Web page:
It marks a transition from paying for time to paying for outcome.
It is similar to artisan work. You pay a locksmith for fixing your lock, not for the time it takes her to do so. The compensation is tied to quality of output. It is the same for the independent gig earners who will be compensated by specific assignment, contract, task, or volume of sales - in direct contrast to salaried full time workers paid for their time spent working.
This is why the development of differentiated skills / offerings is important.
"As friction goes away, we will consider far fewer variables in driving decision making. Abundance of cheap infrastructure and unified technology stacks allows for very specific product offerings and proliferation of consumer niches. The broader the technology layer, the more narrow preferences can be supported" (h/t Alex Danco)
In the transition from generalized jobs to specific tasks, differentiated expertise (that is relatively less vulnerable to automation - more on this later) will be valuable. Individuals can hop from task to task. It bears little resemblance to a traditional 9-5 job with a single employer; lifetime employment becomes a relic of the past.
It is the itemization of the firm - the individual becomes the firm.
A Web of Tasks: The Gig Economy
The Gig Economy is the manifestation of this change.
The nature of the firm is changing. The nature of the job is changing. If firms are increasingly individual, and if jobs are increasingly tasks, how does coordination work? In the terminology of Coase, how are transactions costs minimized?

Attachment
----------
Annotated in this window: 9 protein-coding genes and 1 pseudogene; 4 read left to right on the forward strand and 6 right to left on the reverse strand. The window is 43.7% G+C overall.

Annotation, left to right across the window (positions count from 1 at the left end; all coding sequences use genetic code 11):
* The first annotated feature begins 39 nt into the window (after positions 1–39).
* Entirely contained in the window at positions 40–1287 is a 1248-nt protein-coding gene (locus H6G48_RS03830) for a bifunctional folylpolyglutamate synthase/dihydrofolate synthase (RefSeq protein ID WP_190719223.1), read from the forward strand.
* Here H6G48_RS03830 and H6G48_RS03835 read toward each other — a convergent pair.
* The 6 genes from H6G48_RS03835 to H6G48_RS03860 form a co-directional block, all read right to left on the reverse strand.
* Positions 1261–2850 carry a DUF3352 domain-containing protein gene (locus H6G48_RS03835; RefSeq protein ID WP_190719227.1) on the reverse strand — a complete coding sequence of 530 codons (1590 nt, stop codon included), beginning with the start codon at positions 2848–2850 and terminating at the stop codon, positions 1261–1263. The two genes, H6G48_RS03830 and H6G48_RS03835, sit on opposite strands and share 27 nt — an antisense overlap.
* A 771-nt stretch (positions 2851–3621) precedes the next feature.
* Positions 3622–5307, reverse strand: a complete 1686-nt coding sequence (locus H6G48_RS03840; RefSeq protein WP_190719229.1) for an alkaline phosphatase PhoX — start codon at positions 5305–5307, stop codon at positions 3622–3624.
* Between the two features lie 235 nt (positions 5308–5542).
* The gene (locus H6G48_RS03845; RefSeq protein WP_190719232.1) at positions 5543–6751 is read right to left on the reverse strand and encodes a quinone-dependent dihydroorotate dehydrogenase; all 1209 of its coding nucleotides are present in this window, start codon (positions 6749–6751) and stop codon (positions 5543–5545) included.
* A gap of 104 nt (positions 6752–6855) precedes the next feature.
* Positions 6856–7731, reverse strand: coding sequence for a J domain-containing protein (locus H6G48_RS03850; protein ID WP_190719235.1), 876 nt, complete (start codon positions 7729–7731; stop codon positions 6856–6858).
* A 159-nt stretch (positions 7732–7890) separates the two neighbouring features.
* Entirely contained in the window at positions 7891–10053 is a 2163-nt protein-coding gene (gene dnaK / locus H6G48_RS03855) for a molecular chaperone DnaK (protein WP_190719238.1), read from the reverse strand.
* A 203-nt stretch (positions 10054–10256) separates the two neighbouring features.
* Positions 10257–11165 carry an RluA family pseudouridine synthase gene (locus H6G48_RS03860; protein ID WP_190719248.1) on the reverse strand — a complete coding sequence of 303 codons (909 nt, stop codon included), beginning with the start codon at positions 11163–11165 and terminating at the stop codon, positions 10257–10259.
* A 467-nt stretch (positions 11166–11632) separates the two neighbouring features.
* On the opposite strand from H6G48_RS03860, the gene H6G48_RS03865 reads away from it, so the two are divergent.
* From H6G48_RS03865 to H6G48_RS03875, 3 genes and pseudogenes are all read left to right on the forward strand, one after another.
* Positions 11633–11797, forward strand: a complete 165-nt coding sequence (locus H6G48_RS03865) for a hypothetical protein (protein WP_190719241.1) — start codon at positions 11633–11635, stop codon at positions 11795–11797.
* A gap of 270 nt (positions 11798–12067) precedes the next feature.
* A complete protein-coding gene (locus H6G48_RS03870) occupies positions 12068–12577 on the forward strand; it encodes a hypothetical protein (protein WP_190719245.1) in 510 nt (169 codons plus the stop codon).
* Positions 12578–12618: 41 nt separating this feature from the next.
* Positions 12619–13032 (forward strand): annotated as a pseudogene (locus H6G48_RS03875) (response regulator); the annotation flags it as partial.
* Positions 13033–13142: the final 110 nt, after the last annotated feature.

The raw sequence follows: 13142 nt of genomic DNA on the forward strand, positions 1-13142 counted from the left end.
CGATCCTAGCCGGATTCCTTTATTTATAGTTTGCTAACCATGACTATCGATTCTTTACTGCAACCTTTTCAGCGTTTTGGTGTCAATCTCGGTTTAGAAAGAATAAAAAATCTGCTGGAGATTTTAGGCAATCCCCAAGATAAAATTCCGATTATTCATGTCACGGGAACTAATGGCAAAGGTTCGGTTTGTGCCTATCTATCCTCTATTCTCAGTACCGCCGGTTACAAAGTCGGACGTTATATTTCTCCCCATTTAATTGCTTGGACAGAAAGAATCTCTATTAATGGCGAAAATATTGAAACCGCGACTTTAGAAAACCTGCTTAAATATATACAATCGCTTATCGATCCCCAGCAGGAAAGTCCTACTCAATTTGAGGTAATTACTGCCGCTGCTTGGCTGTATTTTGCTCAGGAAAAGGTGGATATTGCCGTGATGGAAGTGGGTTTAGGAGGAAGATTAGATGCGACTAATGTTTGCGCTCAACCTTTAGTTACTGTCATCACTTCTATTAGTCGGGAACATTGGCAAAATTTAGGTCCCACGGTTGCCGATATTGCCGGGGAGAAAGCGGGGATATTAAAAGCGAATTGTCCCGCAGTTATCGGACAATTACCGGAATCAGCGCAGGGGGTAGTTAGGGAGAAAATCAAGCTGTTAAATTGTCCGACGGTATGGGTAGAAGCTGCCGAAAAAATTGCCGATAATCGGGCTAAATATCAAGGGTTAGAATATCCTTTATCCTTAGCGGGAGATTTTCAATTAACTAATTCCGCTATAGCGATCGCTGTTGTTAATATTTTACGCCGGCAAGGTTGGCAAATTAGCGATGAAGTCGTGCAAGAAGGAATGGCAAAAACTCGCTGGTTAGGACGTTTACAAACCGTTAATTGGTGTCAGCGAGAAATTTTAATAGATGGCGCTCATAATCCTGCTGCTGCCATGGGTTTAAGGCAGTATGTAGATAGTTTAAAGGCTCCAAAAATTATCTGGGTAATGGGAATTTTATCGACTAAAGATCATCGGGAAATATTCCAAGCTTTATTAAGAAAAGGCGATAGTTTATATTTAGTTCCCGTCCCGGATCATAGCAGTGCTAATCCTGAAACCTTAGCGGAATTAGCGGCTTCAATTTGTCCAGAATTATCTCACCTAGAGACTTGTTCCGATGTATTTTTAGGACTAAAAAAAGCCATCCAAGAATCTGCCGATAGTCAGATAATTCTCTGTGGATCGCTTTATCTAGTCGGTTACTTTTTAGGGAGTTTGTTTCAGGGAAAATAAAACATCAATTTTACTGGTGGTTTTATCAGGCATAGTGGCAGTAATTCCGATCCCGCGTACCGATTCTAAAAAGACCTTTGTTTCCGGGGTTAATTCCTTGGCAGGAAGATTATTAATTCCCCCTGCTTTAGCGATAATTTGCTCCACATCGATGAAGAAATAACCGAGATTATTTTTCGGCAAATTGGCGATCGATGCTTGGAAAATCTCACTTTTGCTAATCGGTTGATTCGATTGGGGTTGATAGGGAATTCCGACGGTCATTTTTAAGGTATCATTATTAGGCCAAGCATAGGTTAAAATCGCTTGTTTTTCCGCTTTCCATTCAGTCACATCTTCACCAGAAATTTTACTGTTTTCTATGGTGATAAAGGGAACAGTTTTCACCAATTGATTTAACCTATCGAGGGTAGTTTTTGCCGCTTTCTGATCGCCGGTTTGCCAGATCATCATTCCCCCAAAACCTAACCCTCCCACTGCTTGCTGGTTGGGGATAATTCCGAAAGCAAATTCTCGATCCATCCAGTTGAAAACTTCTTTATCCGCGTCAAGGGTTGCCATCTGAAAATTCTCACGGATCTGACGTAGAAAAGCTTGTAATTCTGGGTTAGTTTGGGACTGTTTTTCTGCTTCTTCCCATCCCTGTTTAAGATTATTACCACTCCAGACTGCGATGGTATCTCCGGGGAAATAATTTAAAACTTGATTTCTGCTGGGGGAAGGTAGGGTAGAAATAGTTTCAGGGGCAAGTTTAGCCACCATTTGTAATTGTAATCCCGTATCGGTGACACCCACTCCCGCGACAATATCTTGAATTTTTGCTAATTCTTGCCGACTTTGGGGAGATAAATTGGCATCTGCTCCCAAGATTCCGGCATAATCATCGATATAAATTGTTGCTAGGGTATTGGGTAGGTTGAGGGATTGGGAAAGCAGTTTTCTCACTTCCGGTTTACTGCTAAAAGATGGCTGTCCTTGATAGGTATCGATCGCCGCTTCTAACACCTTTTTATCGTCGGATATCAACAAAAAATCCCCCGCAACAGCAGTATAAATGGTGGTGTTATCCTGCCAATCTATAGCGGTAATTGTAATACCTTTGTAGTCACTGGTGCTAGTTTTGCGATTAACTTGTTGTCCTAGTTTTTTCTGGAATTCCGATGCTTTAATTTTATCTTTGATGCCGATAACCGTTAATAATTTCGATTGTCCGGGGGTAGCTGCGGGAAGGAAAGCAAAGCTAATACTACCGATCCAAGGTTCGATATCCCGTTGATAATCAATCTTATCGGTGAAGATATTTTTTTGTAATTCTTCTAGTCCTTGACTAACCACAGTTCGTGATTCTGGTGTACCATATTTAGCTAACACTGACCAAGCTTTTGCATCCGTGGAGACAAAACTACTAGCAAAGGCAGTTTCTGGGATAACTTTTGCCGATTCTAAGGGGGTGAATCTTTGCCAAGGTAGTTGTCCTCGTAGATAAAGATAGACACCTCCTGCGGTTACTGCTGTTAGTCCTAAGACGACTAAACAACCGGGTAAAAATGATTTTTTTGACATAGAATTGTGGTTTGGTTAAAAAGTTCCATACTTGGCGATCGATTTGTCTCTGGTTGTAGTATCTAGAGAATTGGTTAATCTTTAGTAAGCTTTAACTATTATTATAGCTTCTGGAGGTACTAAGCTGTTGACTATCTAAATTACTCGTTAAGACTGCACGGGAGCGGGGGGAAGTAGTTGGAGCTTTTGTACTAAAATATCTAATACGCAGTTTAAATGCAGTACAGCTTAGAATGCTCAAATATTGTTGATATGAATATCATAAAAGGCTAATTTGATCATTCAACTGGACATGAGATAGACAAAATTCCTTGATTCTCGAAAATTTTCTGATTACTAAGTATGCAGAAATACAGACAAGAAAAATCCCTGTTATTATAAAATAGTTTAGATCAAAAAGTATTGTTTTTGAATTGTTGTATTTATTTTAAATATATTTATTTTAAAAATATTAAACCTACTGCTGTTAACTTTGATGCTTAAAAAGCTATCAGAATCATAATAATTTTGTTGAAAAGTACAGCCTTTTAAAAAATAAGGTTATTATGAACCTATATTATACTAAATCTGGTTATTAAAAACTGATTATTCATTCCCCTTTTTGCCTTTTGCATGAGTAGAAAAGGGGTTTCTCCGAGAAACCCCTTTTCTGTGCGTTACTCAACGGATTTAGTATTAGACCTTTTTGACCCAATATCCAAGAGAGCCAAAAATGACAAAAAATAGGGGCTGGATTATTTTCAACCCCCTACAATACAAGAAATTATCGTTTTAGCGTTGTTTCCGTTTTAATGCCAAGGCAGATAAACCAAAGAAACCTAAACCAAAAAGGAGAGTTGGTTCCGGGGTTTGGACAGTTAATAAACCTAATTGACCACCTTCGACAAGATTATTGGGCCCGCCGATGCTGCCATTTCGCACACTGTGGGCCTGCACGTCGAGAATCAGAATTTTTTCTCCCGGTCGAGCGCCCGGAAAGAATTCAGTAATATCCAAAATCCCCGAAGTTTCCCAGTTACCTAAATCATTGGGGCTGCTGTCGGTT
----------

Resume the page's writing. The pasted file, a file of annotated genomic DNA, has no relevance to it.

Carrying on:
Firms shrink by focusing solely on core competency and outsourcing everything else. 'Everything else' becomes core competency for a growing number of other firms specializing and shaving little pieces off of formerly Goliath businesses.
Gig Economy - Digital Platforms or Staffing Firms?
Enter Uber and all "Uber for X" derivatives. What is Uber though? or Lyft? or Deliveroo, Taskrabbit, Fixerr, Etsy, Dawanda, Freelancer, Thumbtack, Upwork, etc.?
They are digital platforms that power the sharing economy on the consumer side, and the gig economy on the work side.
As a concept, they are not new though; there is a historical precedent for these platforms. These Gig Economy startups have really just automated what most traditional staffing agencies have done for decades.
Uber is a staffing firm. Lyft is a staffing firm. All these digital Gig Economy platforms are just temp staffing agencies leveraging technology to match workers with jobs, on demand.